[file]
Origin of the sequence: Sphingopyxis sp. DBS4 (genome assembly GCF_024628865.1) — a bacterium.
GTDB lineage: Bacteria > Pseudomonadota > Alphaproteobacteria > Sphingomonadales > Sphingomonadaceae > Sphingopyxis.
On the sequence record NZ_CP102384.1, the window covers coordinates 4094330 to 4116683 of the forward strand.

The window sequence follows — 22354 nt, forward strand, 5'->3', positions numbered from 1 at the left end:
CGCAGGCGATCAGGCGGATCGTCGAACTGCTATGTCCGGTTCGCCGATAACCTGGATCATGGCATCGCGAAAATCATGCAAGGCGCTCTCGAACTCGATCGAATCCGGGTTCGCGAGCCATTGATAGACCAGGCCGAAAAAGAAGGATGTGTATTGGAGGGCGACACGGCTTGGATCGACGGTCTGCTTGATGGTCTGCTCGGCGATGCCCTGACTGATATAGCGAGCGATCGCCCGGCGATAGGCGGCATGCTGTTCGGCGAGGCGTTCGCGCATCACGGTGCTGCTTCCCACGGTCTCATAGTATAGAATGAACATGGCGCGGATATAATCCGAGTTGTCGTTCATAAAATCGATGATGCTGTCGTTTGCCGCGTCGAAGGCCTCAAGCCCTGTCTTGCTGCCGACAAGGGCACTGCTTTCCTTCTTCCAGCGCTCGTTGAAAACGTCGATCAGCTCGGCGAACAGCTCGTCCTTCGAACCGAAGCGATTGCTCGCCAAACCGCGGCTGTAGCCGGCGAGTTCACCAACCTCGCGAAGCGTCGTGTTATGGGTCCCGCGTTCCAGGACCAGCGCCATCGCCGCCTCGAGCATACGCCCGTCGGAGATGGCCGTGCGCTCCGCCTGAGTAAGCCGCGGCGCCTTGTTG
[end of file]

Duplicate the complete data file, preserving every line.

Origin of the sequence: Sphingopyxis sp. DBS4 (genome assembly GCF_024628865.1) — a bacterium.
GTDB lineage: Bacteria > Pseudomonadota > Alphaproteobacteria > Sphingomonadales > Sphingomonadaceae > Sphingopyxis.
On the sequence record NZ_CP102384.1, the window covers coordinates 4094330 to 4116683 of the forward strand.

The window sequence follows — 22354 nt, forward strand, 5'->3', positions numbered from 1 at the left end:
CGCAGGCGATCAGGCGGATCGTCGAACTGCTATGTCCGGTTCGCCGATAACCTGGATCATGGCATCGCGAAAATCATGCAAGGCGCTCTCGAACTCGATCGAATCCGGGTTCGCGAGCCATTGATAGACCAGGCCGAAAAAGAAGGATGTGTATTGGAGGGCGACACGGCTTGGATCGACGGTCTGCTTGATGGTCTGCTCGGCGATGCCCTGACTGATATAGCGAGCGATCGCCCGGCGATAGGCGGCATGCTGTTCGGCGAGGCGTTCGCGCATCACGGTGCTGCTTCCCACGGTCTCATAGTATAGAATGAACATGGCGCGGATATAATCCGAGTTGTCGTTCATAAAATCGATGATGCTGTCGTTTGCCGCGTCGAAGGCCTCAAGCCCTGTCTTGCTGCCGACAAGGGCACTGCTTTCCTTCTTCCAGCGCTCGTTGAAAACGTCGATCAGCTCGGCGAACAGCTCGTCCTTCGAACCGAAGCGATTGCTCGCCAAACCGCGGCTGTAGCCGGCGAGTTCACCAACCTCGCGAAGCGTCGTGTTATGGGTCCCGCGTTCCAGGACCAGCGCCATCGCCGCCTCGAGCATACGCCCGTCGGAGATGGCCGTGCGCTCCGCCTGAGTAAGCCGCGGCGCCTTGTTG